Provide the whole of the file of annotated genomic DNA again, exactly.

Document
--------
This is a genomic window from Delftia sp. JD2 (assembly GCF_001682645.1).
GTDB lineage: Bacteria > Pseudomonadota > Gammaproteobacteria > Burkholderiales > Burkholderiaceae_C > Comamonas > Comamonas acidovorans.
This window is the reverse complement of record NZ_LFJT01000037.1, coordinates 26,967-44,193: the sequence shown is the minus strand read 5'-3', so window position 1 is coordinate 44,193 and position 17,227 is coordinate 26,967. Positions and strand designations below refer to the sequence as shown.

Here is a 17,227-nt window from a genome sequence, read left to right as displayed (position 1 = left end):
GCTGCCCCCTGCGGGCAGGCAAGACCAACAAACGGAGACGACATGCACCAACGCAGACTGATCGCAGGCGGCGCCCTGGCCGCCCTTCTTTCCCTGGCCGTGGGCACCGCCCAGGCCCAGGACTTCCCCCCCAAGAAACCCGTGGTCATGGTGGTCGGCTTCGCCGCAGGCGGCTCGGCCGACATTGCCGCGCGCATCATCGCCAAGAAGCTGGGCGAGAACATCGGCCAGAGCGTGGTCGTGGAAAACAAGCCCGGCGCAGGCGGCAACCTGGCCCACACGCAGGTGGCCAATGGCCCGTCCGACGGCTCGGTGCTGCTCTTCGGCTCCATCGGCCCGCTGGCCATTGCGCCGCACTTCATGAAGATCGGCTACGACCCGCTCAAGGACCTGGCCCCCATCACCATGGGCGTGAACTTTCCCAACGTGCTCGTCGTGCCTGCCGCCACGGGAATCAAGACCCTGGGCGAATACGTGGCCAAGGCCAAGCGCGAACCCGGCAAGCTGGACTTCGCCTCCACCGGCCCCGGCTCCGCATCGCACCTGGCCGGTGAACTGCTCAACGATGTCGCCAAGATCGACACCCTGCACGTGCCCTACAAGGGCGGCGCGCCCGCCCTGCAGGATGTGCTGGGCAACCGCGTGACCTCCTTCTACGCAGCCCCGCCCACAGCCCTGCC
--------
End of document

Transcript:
This is a genomic window from Delftia sp. JD2 (assembly GCF_001682645.1).
GTDB lineage: Bacteria > Pseudomonadota > Gammaproteobacteria > Burkholderiales > Burkholderiaceae_C > Comamonas > Comamonas acidovorans.
This window is the reverse complement of record NZ_LFJT01000037.1, coordinates 26,967-44,193: the sequence shown is the minus strand read 5'-3', so window position 1 is coordinate 44,193 and position 17,227 is coordinate 26,967. Positions and strand designations below refer to the sequence as shown.

Here is a 17,227-nt window from a genome sequence, read left to right as displayed (position 1 = left end):
GCTGCCCCCTGCGGGCAGGCAAGACCAACAAACGGAGACGACATGCACCAACGCAGACTGATCGCAGGCGGCGCCCTGGCCGCCCTTCTTTCCCTGGCCGTGGGCACCGCCCAGGCCCAGGACTTCCCCCCCAAGAAACCCGTGGTCATGGTGGTCGGCTTCGCCGCAGGCGGCTCGGCCGACATTGCCGCGCGCATCATCGCCAAGAAGCTGGGCGAGAACATCGGCCAGAGCGTGGTCGTGGAAAACAAGCCCGGCGCAGGCGGCAACCTGGCCCACACGCAGGTGGCCAATGGCCCGTCCGACGGCTCGGTGCTGCTCTTCGGCTCCATCGGCCCGCTGGCCATTGCGCCGCACTTCATGAAGATCGGCTACGACCCGCTCAAGGACCTGGCCCCCATCACCATGGGCGTGAACTTTCCCAACGTGCTCGTCGTGCCTGCCGCCACGGGAATCAAGACCCTGGGCGAATACGTGGCCAAGGCCAAGCGCGAACCCGGCAAGCTGGACTTCGCCTCCACCGGCCCCGGCTCCGCATCGCACCTGGCCGGTGAACTGCTCAACGATGTCGCCAAGATCGACACCCTGCACGTGCCCTACAAGGGCGGCGCGCCCGCCCTGCAGGATGTGCTGGGCAACCGCGTGACCTCCTTCTACGCAGCCCCGCCCACAGCCCTGCC